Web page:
|TITLE:||A Leadership and Psycap: A Study of the Relationship Between Positive Leadership Behaviors and Followers’ Positive Psychological Capital|
|RESEARCHER:||Marilyn C. Abdullah
School of Business and Technology
Unpublished Doctoral Dissertation: October 2009
The purpose of this study was to investigate a possible relationship between positive leadership behaviors, followers’ positive psychological capital, and various demographic measures within a retail bank staff.
The population for this study came from 24 retail branches of a regional bank located in the mid-west The participants included 24 branch managers, and 214 team members. The managers’ leadership behaviors were assessed by the LPI (Self) and the Positive Psychological Capital Questionnaire (Luthans, Avolio, Avey, & Norman, 2007) was completed by team members (assessing the dimensions of hope, optimism, self-efficacy, and resilience). The typical team member was a female (83%); about 25 percent were between the ages of 18-25 years, 39 percent between 25-35 years, and 21 percent between 35-45 years. About one-third had some college education, another 12 percent had completed junior college and 31 percent had a college degree. Their average years of work at the bank were 6.4, with just over three years in their current positions. The majority of branch managers were female (58%), between 25-45 years of age (83%), with a college degree (71%), and an average of 4.7 years with the bank and 3.8 years in their current positions. The Cronbach alpha score for the LPI overall was 0.97.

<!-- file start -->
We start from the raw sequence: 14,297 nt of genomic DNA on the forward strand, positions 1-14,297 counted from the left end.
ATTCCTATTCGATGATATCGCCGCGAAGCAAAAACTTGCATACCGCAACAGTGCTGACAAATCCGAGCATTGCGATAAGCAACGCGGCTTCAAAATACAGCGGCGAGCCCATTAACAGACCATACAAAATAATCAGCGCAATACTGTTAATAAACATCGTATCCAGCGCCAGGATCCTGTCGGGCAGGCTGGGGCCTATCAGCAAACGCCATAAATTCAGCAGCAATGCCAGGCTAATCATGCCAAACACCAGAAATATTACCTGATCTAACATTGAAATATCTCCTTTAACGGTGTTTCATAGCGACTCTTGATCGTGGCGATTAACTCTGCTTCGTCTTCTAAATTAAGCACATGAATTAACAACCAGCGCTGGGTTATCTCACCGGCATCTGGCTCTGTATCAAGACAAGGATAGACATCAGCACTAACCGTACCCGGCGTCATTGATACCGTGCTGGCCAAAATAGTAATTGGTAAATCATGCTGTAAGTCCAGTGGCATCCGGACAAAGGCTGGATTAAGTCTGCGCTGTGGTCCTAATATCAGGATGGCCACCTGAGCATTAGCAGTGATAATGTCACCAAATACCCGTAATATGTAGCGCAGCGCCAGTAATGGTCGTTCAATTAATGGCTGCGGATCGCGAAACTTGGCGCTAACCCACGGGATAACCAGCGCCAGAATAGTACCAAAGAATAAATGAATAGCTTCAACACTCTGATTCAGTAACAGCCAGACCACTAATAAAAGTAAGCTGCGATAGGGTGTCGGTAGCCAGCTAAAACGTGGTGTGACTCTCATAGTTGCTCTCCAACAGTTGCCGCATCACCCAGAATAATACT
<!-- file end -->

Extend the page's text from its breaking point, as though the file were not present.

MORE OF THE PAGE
Model and Enable were the two leadership practices reported by managers as engaging in most frequently, followed by Encourage, Inspire and Challenge. The correlation between the overall LPI score from the manager and the overall PsyCap score from team members was not statistically significant; and this was also true for each leadership practice and the total PsyCap scores. ANOVA by managers’ LPI rank (into three groups) revealed a generally consistent pattern for all four dimensions of psychological capital (hope, optimism, self-efficacy, and resilience) but none of the differences were statistically significant. All in all, says the researcher: “The results of this study do not support the research hypothesis that there is a positive correlation between the LPI and the PCQ instruments when administered within a retail bank environment” (p. 99). She goes on to suggest that the two constructs may be independent on one another such that “the branch managers’ high scores of their leadership practices supports the cognitive resources of followers’ which is demonstrated through the followers’ high scores on their perception of their PsyCap. Although mutually exclusive the follower’s performance is enhanced through cognitive resources provided through leadership behaviors and the followers’ psychological capital” (p. 109).